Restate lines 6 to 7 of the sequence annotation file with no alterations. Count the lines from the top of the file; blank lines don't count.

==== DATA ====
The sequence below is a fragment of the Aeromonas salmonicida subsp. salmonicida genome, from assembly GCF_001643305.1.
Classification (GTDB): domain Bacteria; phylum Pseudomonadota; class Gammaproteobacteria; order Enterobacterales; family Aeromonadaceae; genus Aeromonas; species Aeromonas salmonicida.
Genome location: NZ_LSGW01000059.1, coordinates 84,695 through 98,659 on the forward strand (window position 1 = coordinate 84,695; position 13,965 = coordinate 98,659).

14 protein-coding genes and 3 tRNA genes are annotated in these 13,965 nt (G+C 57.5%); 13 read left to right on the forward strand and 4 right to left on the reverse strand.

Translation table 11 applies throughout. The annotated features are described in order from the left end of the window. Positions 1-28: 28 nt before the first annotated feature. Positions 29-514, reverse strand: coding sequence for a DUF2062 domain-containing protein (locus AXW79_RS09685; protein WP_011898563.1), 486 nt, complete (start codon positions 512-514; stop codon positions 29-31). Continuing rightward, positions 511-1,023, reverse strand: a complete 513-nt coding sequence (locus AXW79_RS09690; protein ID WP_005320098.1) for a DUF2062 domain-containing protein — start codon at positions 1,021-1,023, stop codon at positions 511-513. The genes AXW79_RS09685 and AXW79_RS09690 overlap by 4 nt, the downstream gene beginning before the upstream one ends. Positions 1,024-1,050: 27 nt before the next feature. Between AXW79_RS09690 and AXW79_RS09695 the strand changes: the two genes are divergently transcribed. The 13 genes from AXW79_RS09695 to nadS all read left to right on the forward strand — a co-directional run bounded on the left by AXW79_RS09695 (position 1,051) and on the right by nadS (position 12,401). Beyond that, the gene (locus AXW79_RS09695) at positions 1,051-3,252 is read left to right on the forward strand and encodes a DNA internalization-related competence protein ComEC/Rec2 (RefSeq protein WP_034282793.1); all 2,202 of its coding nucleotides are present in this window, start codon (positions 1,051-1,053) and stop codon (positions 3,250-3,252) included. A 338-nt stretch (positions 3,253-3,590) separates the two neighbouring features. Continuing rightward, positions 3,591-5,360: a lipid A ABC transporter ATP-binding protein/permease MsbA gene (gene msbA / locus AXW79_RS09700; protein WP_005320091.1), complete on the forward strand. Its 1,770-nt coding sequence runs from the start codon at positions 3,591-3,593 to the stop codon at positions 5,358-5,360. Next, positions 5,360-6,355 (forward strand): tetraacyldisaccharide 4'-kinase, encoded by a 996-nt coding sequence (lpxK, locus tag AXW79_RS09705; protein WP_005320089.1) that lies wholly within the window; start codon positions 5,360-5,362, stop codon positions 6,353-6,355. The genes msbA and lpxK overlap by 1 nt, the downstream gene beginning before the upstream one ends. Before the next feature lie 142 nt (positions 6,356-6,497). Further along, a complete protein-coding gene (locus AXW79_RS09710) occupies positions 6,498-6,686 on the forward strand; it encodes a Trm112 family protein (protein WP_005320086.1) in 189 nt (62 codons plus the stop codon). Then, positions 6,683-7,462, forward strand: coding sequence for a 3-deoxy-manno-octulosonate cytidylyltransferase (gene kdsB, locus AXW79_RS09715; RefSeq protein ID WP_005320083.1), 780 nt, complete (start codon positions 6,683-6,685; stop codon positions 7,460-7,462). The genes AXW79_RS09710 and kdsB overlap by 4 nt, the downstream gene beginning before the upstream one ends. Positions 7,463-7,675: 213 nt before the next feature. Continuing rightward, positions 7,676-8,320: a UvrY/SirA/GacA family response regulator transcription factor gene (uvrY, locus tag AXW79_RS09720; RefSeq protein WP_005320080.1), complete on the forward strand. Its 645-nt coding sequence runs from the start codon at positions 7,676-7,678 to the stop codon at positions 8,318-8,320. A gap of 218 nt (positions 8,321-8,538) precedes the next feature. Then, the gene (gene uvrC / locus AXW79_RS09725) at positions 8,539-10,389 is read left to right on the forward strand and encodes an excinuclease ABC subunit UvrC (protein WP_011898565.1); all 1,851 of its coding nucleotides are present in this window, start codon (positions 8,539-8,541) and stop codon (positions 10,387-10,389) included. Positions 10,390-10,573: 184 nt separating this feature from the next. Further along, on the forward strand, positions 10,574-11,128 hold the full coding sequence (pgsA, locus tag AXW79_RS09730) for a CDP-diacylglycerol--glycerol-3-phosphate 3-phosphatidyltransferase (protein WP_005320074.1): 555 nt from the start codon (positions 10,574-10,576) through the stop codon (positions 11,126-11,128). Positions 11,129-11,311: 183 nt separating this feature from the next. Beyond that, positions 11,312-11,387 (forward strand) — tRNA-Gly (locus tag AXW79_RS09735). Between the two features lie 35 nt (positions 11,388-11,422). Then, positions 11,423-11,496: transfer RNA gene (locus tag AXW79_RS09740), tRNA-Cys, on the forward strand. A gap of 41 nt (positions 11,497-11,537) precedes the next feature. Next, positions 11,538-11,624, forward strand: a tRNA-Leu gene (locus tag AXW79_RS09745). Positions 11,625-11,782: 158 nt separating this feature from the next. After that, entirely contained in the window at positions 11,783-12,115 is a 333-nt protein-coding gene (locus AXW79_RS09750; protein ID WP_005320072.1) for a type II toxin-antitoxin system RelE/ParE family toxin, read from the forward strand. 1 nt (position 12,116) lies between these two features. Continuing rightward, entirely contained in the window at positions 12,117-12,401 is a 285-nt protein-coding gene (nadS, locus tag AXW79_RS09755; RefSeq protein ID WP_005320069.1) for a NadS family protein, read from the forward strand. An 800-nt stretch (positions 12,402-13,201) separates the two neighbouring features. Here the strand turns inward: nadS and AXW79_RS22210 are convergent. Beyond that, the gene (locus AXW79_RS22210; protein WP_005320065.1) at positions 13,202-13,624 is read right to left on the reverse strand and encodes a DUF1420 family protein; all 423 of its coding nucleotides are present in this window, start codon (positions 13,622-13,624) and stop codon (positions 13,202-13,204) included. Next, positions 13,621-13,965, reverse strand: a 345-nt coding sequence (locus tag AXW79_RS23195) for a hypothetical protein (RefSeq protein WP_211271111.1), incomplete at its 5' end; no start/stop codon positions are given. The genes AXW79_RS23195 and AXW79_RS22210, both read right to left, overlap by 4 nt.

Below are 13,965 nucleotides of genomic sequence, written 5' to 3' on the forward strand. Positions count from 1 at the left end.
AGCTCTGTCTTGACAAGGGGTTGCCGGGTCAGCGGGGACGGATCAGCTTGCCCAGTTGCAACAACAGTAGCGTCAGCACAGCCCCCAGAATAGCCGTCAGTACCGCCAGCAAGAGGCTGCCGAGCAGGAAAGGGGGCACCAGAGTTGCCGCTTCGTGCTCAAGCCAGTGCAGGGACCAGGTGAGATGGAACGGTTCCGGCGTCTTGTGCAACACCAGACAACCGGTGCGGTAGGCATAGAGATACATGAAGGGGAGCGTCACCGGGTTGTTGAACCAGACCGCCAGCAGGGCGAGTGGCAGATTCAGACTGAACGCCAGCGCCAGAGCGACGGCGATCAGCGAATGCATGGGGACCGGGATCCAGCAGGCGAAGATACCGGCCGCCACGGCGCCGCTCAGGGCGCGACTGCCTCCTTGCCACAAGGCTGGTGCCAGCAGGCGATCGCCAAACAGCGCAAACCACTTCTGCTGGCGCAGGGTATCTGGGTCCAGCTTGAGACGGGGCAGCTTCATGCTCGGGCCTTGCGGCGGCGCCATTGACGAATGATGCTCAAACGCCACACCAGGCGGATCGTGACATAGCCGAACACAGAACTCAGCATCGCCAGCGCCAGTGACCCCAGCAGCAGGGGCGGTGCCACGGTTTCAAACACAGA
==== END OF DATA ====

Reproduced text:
Below are 13,965 nucleotides of genomic sequence, written 5' to 3' on the forward strand. Positions count from 1 at the left end.
AGCTCTGTCTTGACAAGGGGTTGCCGGGTCAGCGGGGACGGATCAGCTTGCCCAGTTGCAACAACAGTAGCGTCAGCACAGCCCCCAGAATAGCCGTCAGTACCGCCAGCAAGAGGCTGCCGAGCAGGAAAGGGGGCACCAGAGTTGCCGCTTCGTGCTCAAGCCAGTGCAGGGACCAGGTGAGATGGAACGGTTCCGGCGTCTTGTGCAACACCAGACAACCGGTGCGGTAGGCATAGAGATACATGAAGGGGAGCGTCACCGGGTTGTTGAACCAGACCGCCAGCAGGGCGAGTGGCAGATTCAGACTGAACGCCAGCGCCAGAGCGACGGCGATCAGCGAATGCATGGGGACCGGGATCCAGCAGGCGAAGATACCGGCCGCCACGGCGCCGCTCAGGGCGCGACTGCCTCCTTGCCACAAGGCTGGTGCCAGCAGGCGATCGCCAAACAGCGCAAACCACTTCTGCTGGCGCAGGGTATCTGGGTCCAGCTTGAGACGGGGCAGCTTCATGCTCGGGCCTTGCGGCGGCGCCATTGACGAATGATGCTCAAACGCCACACCAGGCGGATCGTGACATAGCCGAACACAGAACTCAGCATCGCCAGCGCCAGTGACCCCAGCAGCAGGGGCGGTGCCACGGTTTCAAACACAGA